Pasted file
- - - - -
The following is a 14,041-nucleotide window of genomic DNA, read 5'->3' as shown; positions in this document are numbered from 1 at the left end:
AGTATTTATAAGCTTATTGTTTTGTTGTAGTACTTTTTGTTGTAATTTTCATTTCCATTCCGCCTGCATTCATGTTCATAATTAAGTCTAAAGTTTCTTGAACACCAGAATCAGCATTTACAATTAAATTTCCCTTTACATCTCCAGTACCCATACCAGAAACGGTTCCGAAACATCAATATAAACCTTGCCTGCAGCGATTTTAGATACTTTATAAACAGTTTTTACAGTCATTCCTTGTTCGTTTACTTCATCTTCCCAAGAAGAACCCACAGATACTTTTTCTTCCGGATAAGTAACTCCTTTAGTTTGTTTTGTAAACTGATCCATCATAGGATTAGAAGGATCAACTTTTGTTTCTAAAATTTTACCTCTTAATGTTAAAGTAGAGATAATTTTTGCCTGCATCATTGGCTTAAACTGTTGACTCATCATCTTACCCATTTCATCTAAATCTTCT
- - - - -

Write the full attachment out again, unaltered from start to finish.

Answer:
The following is a 14,041-nucleotide window of genomic DNA, read 5'->3' as shown; positions in this document are numbered from 1 at the left end:
AGTATTTATAAGCTTATTGTTTTGTTGTAGTACTTTTTGTTGTAATTTTCATTTCCATTCCGCCTGCATTCATGTTCATAATTAAGTCTAAAGTTTCTTGAACACCAGAATCAGCATTTACAATTAAATTTCCCTTTACATCTCCAGTACCCATACCAGAAACGGTTCCGAAACATCAATATAAACCTTGCCTGCAGCGATTTTAGATACTTTATAAACAGTTTTTACAGTCATTCCTTGTTCGTTTACTTCATCTTCCCAAGAAGAACCCACAGATACTTTTTCTTCCGGATAAGTAACTCCTTTAGTTTGTTTTGTAAACTGATCCATCATAGGATTAGAAGGATCAACTTTTGTTTCTAAAATTTTACCTCTTAATGTTAAAGTAGAGATAATTTTTGCCTGCATCATTGGCTTAAACTGTTGACTCATCATCTTACCCATTTCATCTAAATCTTCT